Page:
- Elizabethan Age
- Queen Elizabeth I (1533-1603) was the daughter of Henry VIII and his second wife, Anne Boleyn, who was beheaded for alleged adultery. Elizabeth served as queen of England from 1558 to 1603, a period in which England came to assert itself as a major European power. Her reign is often called the Elizabethan Age. Elizabeth never married, and she came to be known as the Virgin Queen or Good Queen Bess.Elizabeth had a difficult time as a child and was imprisoned in the Tower of London by her older sister, Queen Mary. In 1558 Mary, a Catholic, died and Elizabeth ascended to the throne. One of her first acts was to confront the religious problem. This she did. She restored Protestantism and reinstated the English Book of Common Prayer. Although she was not harsh to Catholics, her peaceable approach was shattered in 1570 by the interdict of Pope Pius V against Elizabeth. The treatment of English Catholics became increasingly severe.The history of furniture is closely related to the history of human culture. Many pieces of furniture, with distinctive English forms, appeared during Elizabeth's reign. One was the drawtable, a large oval dining table made in halves that could be drawn apart. Another, the court cupboard, had open shelves for displaying valuable plates and silverware. But the most impressive pieces of furniture were beds, which featured handsome hardware carvings and expensive fabrics.The last fifteen years of Elizabeth's reign became known as the Golden Age of Literature because of the remarkable accomplishments that occurred in the arts, especially in literature, poetry, and music. This was the age of the incomparable Bard of Avon, William Shakespeare, Edmund Spenser, and Francis Bacon. Her reign was also one of commercial prosperity and progress. Elizabeth herself was a cultured person, outstanding and invincible. She remarked, "There will never be a queen sitting in my seat with more zeal to my country and care to my subjects. And though you have had and may have princes more mighty and wise sitting in this seat, you never had or shall have any that will be more careful and loving."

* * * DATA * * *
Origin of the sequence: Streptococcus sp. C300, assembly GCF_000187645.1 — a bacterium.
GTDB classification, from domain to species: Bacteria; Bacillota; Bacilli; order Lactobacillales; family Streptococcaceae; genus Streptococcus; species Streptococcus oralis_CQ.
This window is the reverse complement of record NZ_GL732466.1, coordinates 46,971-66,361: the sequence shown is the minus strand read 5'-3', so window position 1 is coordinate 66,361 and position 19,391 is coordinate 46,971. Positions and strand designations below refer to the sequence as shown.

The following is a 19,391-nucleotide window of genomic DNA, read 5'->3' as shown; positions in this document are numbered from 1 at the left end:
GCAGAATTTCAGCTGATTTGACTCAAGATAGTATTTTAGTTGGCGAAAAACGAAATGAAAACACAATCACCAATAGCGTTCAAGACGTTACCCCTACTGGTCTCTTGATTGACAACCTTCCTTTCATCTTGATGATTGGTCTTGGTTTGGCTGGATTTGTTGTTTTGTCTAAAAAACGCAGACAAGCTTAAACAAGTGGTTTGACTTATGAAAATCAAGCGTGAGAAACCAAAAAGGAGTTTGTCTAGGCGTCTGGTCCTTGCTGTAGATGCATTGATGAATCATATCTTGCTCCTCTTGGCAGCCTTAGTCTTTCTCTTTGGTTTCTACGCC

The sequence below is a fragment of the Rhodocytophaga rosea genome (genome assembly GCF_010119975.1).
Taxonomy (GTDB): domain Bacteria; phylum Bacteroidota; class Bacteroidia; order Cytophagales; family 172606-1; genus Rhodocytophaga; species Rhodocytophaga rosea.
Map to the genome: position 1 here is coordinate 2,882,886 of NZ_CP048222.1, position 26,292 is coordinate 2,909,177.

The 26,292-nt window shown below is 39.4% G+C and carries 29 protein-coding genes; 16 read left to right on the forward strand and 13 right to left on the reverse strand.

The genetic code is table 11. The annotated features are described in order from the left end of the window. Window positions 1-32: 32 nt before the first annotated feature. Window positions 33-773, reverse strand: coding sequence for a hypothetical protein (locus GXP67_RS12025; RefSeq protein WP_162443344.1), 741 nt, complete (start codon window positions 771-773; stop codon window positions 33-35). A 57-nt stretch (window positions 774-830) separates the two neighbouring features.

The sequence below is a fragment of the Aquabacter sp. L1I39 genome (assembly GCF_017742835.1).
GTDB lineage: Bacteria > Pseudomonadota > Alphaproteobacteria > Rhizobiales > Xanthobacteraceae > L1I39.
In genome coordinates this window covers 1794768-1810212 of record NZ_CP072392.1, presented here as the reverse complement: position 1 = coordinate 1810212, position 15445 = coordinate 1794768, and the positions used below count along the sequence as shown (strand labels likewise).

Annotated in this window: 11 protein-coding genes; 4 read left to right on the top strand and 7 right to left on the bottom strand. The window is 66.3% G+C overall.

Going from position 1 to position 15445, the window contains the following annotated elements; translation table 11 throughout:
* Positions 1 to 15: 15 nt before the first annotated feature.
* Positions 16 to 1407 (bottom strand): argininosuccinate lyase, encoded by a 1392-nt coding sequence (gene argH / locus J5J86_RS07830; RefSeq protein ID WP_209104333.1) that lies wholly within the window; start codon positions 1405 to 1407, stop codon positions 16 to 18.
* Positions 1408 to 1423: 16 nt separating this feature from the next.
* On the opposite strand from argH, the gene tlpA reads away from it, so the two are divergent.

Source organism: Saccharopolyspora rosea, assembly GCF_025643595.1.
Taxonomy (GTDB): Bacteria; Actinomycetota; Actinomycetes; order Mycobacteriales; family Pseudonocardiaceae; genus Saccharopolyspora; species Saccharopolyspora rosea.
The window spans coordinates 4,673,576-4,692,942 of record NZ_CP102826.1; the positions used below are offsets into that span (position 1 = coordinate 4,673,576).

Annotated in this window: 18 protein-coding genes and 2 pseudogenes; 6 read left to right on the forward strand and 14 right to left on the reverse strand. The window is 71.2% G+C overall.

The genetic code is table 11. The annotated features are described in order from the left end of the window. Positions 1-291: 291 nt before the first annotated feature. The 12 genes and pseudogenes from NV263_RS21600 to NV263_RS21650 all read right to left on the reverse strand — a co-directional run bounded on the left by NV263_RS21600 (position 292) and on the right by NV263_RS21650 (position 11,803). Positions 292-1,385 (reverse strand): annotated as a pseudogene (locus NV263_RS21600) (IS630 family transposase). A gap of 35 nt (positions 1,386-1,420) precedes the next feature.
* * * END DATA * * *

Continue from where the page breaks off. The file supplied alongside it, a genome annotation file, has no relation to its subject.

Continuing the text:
Dictionary of eponyms. Morton S. Freeman. 2013.